I'm really concerned about anything that is sold on a pretext nobody can argue with. Nobody can speak out against fighting spam Matthew Skala: Thoughts on "nofollow"
Like John Battelle, I worry about unintended consquences:
My gut take on this yesterday was "We're making a decision without thinking through the implications." My second gut take was "We can't possibly imagine all the implications." So my third gut take is "Don't do it if we can't imagine what consequences it might have." John Batelle's Searchblog: Follow On No Follow: Will "Fully web-expressed writing" Suffer?
Spam already doesn't make it onto my site. I get lots, they sit in my approval queue, and I ignore them. So why do I care? It's not solving the problem, but it will change the structure of the searchable web.
Update: I'm going to point to Ben Hammersley for the last word on this.
Meanwhile, Scoble points out how it can be used in other ways, and undermines the second aspect of the attribute: as respecting rel="nofollow" will involve loosing an enormous amount of implicit metadata, any tools that are interested in that will be forced to ignore it. Technorati will have to choose if it’s a site that measures raw interconnectivity, or some curious High School metric of look-at-that-person-but-don’t-pay-her-any-attention that the selective use of the rel="nofollow" attribute will produce. For many purposes, this would mean the results are totally debased and close to useless. Benn Hammersley's Dangerous Precedent: Let no fellow nofollow, lest we all lie fallow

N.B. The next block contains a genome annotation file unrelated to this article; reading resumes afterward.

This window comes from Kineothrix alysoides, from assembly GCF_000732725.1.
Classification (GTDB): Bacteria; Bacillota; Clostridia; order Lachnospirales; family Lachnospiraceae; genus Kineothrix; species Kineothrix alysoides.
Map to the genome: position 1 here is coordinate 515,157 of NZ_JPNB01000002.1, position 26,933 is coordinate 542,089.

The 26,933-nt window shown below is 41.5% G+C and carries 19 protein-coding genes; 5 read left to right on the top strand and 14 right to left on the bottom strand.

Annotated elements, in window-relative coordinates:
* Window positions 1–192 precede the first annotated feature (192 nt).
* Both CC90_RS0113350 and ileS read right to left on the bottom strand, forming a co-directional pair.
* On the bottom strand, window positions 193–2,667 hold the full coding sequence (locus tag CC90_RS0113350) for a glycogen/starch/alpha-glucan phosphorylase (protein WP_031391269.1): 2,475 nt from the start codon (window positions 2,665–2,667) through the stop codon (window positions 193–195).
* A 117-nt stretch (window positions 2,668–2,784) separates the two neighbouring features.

So. This won't help, it will actually aggravate the problem by shifting to non-technical blogs (arms race), thus harming the entire industry. On top of that, removing *some* outgoing links will represent a skewed view of what's going on online.
In any case, I'll be following this whole thing with interest.